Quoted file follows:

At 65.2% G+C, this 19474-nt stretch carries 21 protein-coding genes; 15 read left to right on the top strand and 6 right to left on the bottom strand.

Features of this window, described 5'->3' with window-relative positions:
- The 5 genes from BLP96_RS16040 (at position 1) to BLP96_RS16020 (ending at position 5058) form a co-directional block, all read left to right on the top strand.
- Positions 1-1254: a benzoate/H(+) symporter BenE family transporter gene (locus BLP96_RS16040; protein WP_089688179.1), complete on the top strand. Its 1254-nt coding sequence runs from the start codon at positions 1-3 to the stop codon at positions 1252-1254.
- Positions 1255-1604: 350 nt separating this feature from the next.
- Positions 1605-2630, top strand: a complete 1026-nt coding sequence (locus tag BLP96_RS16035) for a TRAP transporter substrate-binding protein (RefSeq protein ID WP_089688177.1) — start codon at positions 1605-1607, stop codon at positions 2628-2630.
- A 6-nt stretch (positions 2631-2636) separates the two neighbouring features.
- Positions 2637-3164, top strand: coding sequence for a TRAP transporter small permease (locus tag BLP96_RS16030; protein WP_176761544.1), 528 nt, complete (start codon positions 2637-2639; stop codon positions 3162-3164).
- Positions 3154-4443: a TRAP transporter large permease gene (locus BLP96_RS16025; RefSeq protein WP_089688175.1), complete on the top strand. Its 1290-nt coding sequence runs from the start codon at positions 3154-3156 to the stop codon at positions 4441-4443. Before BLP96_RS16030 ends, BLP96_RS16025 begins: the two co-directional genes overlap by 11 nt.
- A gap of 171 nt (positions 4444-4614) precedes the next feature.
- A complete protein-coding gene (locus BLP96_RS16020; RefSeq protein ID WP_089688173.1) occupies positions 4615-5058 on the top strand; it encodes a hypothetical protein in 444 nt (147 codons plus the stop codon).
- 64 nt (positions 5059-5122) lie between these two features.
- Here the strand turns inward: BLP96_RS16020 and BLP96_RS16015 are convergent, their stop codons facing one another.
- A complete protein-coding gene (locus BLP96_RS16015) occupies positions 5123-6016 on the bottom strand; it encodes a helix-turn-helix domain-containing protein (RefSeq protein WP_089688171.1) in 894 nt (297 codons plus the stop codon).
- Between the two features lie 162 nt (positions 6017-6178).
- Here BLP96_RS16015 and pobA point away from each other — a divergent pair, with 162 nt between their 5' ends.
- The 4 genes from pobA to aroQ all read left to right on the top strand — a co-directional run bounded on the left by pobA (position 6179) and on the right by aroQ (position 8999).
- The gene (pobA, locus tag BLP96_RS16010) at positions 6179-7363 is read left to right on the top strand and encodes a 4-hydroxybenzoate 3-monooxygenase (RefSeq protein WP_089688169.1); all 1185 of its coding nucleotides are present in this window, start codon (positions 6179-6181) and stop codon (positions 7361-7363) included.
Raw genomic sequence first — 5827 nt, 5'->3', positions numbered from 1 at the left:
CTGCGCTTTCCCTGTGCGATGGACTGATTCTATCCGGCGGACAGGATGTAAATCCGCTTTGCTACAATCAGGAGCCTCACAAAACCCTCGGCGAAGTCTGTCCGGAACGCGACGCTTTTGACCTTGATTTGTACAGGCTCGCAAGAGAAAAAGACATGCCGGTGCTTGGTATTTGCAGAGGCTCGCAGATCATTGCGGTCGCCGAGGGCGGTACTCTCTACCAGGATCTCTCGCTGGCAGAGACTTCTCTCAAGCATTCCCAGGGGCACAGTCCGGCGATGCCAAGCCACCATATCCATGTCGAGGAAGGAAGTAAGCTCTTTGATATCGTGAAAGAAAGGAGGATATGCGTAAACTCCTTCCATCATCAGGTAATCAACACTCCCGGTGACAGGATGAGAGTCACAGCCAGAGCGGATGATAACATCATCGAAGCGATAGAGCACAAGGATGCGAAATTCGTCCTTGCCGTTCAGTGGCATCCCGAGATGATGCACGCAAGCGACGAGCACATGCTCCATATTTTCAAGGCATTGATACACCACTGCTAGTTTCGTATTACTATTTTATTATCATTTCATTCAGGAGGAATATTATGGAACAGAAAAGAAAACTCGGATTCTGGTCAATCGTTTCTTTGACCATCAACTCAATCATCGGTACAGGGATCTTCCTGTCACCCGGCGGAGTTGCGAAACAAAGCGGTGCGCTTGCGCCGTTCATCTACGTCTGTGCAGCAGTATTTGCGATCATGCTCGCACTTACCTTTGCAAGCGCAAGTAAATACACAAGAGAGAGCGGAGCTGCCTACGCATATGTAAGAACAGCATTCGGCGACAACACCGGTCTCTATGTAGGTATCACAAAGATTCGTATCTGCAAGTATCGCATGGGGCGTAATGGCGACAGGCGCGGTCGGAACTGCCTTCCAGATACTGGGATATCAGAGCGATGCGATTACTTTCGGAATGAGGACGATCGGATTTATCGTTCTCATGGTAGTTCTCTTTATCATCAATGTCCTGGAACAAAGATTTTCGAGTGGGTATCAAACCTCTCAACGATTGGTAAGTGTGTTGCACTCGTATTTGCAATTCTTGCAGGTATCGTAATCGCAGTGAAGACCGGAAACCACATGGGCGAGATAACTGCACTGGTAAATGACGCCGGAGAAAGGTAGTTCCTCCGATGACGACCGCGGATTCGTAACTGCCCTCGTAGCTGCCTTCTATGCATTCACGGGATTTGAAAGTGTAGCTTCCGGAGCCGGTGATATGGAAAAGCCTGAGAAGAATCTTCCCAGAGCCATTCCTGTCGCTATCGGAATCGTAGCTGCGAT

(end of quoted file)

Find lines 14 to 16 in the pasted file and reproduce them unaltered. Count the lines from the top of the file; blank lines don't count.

- A complete protein-coding gene (locus BLP96_RS16015) occupies positions 5123-6016 on the bottom strand; it encodes a helix-turn-helix domain-containing protein (RefSeq protein WP_089688171.1) in 894 nt (297 codons plus the stop codon).
- Between the two features lie 162 nt (positions 6017-6178).
- Here BLP96_RS16015 and pobA point away from each other — a divergent pair, with 162 nt between their 5' ends.